The inputs of the tool are defined by the inputParameters
parameter. Input values can be accessed in the script code through
an object called
$i in the global scope. For example, if there is
an input parameter called
input, its value is stored in
inputParameters: A table that defines input parameters. The first column contains the name of a parameter, the second one its type (optional/required/fixed) and the third one the data type of the parameter’s value.
outputParameters: A table that defines output parameters. The first column contains the name of the parameter, the second one is type (synchronous/asynchronous) and the third one the data type of the parameter’s value.
stateEnabled: Whether the script code supports state variables or not. It may have a slight impact on performance, so if the script does not need state variables, it is advisable not to enable this parameter.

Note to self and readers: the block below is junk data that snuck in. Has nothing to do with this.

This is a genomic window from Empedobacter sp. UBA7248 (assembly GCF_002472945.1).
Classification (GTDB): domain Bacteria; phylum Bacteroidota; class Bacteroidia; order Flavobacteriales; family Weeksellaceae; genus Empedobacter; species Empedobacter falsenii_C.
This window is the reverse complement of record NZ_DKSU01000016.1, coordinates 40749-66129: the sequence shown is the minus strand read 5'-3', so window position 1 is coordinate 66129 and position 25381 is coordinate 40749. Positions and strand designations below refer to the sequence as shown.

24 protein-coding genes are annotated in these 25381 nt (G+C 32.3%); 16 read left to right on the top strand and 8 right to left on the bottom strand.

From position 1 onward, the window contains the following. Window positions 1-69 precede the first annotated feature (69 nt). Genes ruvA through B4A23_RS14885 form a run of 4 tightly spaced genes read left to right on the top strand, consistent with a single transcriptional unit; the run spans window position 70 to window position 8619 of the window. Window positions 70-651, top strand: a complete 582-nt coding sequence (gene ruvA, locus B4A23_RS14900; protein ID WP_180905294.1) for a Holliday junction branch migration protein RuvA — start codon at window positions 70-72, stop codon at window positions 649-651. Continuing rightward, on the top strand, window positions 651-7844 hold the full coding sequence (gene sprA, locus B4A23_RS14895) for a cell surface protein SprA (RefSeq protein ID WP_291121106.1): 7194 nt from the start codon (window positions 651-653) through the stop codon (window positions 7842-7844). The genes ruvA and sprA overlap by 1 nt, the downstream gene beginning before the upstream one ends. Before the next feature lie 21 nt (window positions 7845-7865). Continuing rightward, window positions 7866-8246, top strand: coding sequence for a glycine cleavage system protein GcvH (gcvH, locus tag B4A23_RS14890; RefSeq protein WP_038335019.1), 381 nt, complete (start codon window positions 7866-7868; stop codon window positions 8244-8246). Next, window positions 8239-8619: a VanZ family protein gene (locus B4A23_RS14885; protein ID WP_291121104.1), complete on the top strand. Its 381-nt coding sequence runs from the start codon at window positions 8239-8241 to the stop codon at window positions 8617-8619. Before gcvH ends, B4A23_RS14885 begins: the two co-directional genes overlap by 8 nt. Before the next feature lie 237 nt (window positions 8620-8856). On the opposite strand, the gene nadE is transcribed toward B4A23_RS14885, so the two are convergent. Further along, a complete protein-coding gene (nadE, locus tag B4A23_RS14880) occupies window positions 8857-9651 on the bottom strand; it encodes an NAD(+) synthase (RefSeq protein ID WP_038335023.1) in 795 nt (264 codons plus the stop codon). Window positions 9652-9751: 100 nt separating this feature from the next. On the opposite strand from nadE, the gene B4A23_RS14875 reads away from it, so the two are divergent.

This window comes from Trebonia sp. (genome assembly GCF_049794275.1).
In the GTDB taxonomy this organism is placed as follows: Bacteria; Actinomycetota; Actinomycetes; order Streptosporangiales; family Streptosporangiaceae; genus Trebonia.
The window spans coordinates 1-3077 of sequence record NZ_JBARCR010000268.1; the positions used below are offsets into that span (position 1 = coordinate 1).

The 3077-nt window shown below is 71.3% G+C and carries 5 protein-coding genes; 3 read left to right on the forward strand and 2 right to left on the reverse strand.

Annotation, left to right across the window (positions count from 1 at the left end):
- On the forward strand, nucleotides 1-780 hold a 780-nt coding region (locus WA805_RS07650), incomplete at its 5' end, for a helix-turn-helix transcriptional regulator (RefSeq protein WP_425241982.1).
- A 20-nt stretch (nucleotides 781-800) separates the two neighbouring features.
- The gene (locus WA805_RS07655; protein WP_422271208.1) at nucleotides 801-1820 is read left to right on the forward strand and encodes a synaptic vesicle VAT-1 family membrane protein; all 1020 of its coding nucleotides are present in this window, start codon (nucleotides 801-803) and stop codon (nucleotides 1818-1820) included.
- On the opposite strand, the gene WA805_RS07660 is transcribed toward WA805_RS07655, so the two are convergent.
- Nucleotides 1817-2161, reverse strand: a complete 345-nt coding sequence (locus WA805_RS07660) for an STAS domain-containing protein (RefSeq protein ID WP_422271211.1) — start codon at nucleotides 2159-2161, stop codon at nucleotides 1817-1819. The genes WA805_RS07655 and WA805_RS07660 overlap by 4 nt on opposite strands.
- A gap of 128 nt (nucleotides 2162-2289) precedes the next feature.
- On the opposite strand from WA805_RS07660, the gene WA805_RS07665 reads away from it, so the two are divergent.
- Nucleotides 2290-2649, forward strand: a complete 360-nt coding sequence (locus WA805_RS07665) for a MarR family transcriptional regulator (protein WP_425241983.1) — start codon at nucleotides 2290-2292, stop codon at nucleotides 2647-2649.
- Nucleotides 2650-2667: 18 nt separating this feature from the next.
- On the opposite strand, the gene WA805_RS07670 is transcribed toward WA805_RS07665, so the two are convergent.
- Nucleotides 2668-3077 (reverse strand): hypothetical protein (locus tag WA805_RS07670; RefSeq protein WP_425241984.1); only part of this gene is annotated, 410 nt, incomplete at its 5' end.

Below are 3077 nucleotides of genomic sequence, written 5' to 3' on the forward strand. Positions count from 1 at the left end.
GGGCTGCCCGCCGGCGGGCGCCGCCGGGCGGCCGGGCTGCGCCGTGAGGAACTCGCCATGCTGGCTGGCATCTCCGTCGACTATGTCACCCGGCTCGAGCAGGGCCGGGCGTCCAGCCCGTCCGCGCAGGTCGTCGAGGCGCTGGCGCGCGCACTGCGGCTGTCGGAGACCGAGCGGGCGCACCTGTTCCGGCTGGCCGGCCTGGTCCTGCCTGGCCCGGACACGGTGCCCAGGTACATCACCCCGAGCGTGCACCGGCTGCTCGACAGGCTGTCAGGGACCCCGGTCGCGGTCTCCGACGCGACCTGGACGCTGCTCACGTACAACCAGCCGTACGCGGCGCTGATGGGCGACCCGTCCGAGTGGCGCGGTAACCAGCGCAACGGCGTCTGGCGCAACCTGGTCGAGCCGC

The outputs of the tool are defined by the outputParameters
parameter. Output values can be accessed in the script code through
an object called
$o in its scope. For example, if there is an
output parameter called
output, it can be assigned a value by
$o.output = value.
If an output is synchronous, it must be assigned a value on each processing round. Leaving a synchronous output empty will cause a run-time error. On the other hand, asynchronous outputs do not need to be assigned values.
A tool that calculates has two numeric input parameters:
b and a single output parameter
sum, which is the sum of the
$o.sum = $i.a + $i.b
A tool that strips the first three characters of an input string:
$o.string = $i.string.substring(3)
A tool that multiplies two input matrices (
$o.c = $i.a.times($i.b)
stateEnabled parameter is
true, the script can also use
special state variables that retain their values between
invokations. They can be accessed in the script code through an
$s. For example, storing to the state variable
foo can be done by
$s.foo = 'bar'. Next time the script is run,
$s.foo will have ‘bar’.